Freedom for Julian Assange but a history of injustice

Jun 26, 2024
Digital Artwork of Julian Assange.

After years in a top security British jail, Julian Assange has been freed provided he pleads guilty under an US Espionage Act to unlawfully obtaining and disseminating US defence information. That should be the last and long overdue chapter in a cruel, revengeful persecution of an Australian citizen, a whistleblower, journalist and publisher.

Recording the massive injustice imposed on Assange would be the fairest way to celebrate his freedom. Without that record, history will be forgotten and nothing learned about the indifference to justice displayed by powerful states.

In April 2010, at the Washington Press Club , Julian Assange, head of the non profit media organisation Wikileaks, revealed the video ‘collateral murder’, which showed the murder from a US Apache helicopter gunship of as many as twelve people in a Baghdad street. Several of the victims were employees of the news organisation Reuters. Until the revelations made by Assange, the director of Reuters in Iraq had spent fruitless years attempting to discover from the Pentagon what had happened to his staff.

Via that video shown first in Washington, Assange revealed information which the US government did not wish to hear. Powerful governments too often prefer to keep the public in a state of ignorance.

In early 2011, Australian Prime Minister Julia Gillard declared that Julian had committed criminal offences. The Australian Federal police advised, ‘No, Assange has committed no offence.’

In response to the Gillard claim, the Board of the Sydney Peace Foundation awarded Julian Assange their gold medal ‘for exceptional courage and initiative in pursuit of human rights.’ In consequence, as Director of the Foundation, I flew with the Chair Mary Kostakidis and the Executive officer Dr. Hannah Middleton to make the award in a ceremony in UK journalists’ London Frontline Club. Television, radio and print journalists from around the world covered the event.

As she placed the medal around Julian’s neck, Mary explained, ‘If we don’t support Wikileaks and their publishers, we’ll be promoting secrecy, and we’ll get the society we deserve.’ In response, Julian explained, ‘We are not neutral about the kind of world we would like to see. We would like to see a more just world. Without the free flow of information, an organised minority will always dominate the disorganised majority.’

That part of the ceremony ended with a message to Julian from inimitable human rights advocate Professor Noam Chomsky, ‘Thank you profusely for the way in which you have exercised your responsibilities as a citizen of free societies, thus enabling citizens to know what their government is doing.’

Also in 2011, Assange received the prestigious Walkley award for outstanding journalism, yet instead of joining Assange in campaigns for free speech and for freedom of the press, too many journalists ignored the persecution of Assange and some even spent time and column inches quibbling whether he was really a journalist. The failure of mainstream journalists – the late John Pilger was a brilliant exception- to protest the treatment of Assange has been another feature of injustice.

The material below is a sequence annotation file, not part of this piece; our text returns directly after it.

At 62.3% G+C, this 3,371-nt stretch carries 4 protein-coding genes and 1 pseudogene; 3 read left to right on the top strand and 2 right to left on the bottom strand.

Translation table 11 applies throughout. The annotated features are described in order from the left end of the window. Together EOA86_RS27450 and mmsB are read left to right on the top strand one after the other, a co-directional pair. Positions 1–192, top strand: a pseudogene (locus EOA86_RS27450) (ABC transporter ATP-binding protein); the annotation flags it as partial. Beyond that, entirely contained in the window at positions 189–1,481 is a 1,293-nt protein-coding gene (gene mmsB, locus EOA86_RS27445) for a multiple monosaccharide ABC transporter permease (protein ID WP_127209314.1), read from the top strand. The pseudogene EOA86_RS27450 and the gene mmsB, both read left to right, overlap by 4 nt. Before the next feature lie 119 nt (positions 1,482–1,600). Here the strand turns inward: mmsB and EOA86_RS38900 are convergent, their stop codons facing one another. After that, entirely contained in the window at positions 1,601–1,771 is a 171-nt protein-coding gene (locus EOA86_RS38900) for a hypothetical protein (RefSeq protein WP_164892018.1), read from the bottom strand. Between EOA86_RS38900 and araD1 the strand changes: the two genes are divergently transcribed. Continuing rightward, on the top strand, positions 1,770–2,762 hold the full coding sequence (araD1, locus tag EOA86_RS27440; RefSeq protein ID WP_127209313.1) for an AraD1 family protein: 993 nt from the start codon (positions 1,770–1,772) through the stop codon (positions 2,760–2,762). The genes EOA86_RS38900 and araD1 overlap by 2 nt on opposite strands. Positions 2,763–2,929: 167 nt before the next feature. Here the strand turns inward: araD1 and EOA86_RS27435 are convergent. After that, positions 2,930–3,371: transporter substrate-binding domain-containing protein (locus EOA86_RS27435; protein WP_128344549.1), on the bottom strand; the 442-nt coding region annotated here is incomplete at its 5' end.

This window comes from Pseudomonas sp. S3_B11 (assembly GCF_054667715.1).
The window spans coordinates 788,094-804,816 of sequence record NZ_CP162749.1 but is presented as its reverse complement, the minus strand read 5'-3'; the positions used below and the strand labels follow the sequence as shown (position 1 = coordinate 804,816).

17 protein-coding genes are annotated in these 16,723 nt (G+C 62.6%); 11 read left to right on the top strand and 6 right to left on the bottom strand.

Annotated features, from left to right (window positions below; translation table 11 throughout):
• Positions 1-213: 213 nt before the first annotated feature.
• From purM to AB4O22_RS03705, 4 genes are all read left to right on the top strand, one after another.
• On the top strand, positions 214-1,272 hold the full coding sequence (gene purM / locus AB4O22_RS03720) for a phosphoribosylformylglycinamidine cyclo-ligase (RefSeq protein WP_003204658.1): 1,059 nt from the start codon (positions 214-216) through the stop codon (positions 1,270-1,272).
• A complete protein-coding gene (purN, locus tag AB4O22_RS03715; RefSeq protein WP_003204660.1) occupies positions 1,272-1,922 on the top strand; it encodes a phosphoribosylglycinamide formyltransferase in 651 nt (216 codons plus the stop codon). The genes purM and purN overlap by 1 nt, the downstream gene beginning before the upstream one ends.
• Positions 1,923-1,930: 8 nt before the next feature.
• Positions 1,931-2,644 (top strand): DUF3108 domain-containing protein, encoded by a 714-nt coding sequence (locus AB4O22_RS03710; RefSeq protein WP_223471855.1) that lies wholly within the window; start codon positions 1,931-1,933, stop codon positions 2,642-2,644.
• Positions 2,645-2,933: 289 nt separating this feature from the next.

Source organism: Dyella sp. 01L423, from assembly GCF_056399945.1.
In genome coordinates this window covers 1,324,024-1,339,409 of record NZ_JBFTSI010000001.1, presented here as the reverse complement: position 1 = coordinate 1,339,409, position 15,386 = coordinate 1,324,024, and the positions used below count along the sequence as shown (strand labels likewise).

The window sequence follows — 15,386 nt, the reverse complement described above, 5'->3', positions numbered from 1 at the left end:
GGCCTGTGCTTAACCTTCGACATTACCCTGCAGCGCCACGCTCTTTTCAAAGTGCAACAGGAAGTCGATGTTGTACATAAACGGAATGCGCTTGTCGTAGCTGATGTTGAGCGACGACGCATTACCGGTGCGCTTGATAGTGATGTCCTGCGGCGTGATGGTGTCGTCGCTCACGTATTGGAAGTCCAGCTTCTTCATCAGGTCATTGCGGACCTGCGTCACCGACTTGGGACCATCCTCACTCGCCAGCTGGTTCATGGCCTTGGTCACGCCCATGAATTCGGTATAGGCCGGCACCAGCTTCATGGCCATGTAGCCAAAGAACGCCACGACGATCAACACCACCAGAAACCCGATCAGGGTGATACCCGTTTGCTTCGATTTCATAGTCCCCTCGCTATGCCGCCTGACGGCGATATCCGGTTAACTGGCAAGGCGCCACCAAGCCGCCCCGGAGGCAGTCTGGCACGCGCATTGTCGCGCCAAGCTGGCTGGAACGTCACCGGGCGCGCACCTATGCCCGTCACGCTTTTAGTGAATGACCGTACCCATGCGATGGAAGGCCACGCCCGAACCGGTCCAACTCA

Fearing extradition to the US where he was threatened with the prospect of 175 years in prison, – who could have concocted such a sentence – Assange sought asylum in Ecuador’s London embassy and remained there for seven years. Not allowed to leave, spied on by US interests, his character was smeared in the media and by US and UK politicians. As with others labelled deviant or a threat to state interests, Julian Assange was judged and condemned for revealing supposed defence secrets and even for never charged, never proven alleged sexual offences in Sweden. That period of dehumanisation only ended in 2019 when UK police removed Assange from the Embassy.

At that point he appeared in a British court for skipping bail. In London magistrates courts, the sentence for skipping bail is seldom more than one month, often much less. Assange was sentenced to fifty weeks in a top security jail and since then has endured years of court appearances concerning the US government’s extradition proceedings.

Outwardly prejudicial attitudes of British judiciary, as in disqualifying Assange supporters from courts, appearing to give priority to US demands, continued a long drawn out attempt to extradite Assange to face eighteen charges under a 1917 Espionage Act. Legal processes gave the distinct impression of a massive injustice fired by the US desire for revenge against someone who, via Wikileaks cables, had revealed mayhem and massacres by US forces in Iraq and Afghanistan.

A brave whistleblower unjustly treated is one side of the Assange experience. There is also a gracious, generous side to this story.

Julian’s brave persistent father John, his equally brave wife Stella and brother Gabriel have been significant, tireless campaigners for his freedom. Australian politicians Andrew Wilkie, Barnaby Joyce, David Shoebridge and those other Federal MPs who travelled to the US to advocate for this Australian citizen’s freedom have realised the basic humanitarian issues in this case. Their advocacy was reflected in that important bipartisan agreement in the Australian parliament that Assange’s persecution and imprisonment should end.

Celebration of Julian Assange’s freedom, must include gratitude for his bravery in defending free speech and freedom of the press in ways so valued by ordinary citizens but so often resented by powerful governments. Democracy has probably been strengthened by the Wikileaks revelations and by Julian Assange’s leadership.

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